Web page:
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Thursday, November 12, 2015

Do You Care Too Much?


Being kind and empathetic (empathic is - according to many online grammar sites - exactly the same as empathetic) with those who suffer is a wonderful trait to have ... until you begin to burn out. Many people both in my professional, as well as personal life tell me about the pain they feel because of those for whom they feel empathy - whether they work with them as patients or clients, or they are friends, acquaintances, work colleagues, or neighbours. They may even be people with whom they work on a volunteer basis locally or anywhere in the world. And eventually, of course, such pain evolves into burn-out, because you can't spend all your time feeling others' pain and suffering and not be affected in very important ways.

Does this mean that it's better not to be empathetic? Does it mean you should hold yourself back from the pain and suffering of others? Doe it mean you should try not to feel? Certainly not!

However, it does mean that it may be very important to distinguish between empathy and compassion.

A common definition for empathy is the ability to understand and share the feelings of others.

A common definition for compassion (particularly in Buddhist thought) is wanting others to be free from suffering.

Note that empathy involves sharing the feelings of others, whereas compassion involves desiring that others be free from pain.

In my work as a holistic psychotherapist with an emphasis not only on the mind, but also on the emotions, the body and the spirit, you can imagine I hear a great many stories of pain. Present pain, past pain, and future expected or imagined pain. If I were to empathetically enter the pain of my clients, I would soon be of little use to them. Or I would need to have frequent breaks in order to replenish my energy and spirit. The same happens, of course, to all those who are kind and empathetic with others, even if we're not talking about professional relationships.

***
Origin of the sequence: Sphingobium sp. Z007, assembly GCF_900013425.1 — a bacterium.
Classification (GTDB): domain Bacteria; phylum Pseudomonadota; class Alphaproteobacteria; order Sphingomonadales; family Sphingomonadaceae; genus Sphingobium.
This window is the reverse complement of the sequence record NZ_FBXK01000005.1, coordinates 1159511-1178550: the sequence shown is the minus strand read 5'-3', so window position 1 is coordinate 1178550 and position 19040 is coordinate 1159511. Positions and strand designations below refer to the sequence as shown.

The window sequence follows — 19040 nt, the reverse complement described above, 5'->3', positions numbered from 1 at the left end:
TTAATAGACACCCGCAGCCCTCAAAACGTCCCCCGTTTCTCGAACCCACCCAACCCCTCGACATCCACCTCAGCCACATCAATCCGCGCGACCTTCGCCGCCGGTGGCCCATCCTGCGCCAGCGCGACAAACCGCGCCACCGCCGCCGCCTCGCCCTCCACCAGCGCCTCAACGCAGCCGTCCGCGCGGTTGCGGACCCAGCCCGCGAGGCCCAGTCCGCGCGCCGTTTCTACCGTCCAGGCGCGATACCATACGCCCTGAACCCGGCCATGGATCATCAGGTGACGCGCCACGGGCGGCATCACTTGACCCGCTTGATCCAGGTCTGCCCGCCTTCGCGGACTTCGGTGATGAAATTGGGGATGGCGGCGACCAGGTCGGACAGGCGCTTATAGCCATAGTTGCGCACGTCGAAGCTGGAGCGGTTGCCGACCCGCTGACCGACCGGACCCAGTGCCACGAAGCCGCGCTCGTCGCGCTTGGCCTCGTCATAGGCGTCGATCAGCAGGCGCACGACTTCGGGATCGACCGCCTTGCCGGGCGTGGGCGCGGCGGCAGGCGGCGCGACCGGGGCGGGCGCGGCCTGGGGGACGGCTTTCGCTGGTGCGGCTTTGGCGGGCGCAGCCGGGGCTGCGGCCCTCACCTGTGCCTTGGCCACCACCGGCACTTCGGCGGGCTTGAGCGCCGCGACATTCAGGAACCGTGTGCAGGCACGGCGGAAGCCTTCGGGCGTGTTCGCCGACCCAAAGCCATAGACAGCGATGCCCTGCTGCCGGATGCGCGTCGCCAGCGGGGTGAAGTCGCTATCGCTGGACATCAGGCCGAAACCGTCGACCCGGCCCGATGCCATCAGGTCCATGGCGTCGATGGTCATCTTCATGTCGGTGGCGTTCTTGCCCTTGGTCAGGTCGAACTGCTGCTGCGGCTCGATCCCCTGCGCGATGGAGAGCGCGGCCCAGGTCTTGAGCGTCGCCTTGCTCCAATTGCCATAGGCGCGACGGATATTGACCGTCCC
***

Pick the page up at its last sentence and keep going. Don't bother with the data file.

So I learned long ago - thanks to Buddhist thought again - to work with compassionate detachment, meaning that while I very much focus on being as instrumental as possible in moving people forward to a state of less suffering, I remain detached from the actual feelings that are being expressed. Does that make me a lesser 'helper'? Not only do I not think so, but I believe that those who - as I do - work with compassionate detachment, are better suited to help others, precisely because we don't get caught up in the feelings. Clearly, having lived a rich life which includes a rather large dose of my own suffering and pain, is normally a prerequisite, because although I may never have endured the identical situation a client is recounting, I nevertheless am well acquainted with pain. But by not getting into the other's feeling state, I am able to remain in a place where I am more able to be of use.

If you disagree with what I've expressed here, I'd urge you to have a look at Matthieu Ricard's (he is a Buddhist monk of French origin who works closely with the Dalai Lama) Google Talk on Altruism (if you watch the much shorter TED talk he gave on the same subject, you will not hear about what follows). In the Google talk he tells the story of what happened to him when - in scientific research on the brain in which he participated - he was asked to meditate on empathy as opposed to compassion. You may find it eye-opening.

Image by h.koppdelaney

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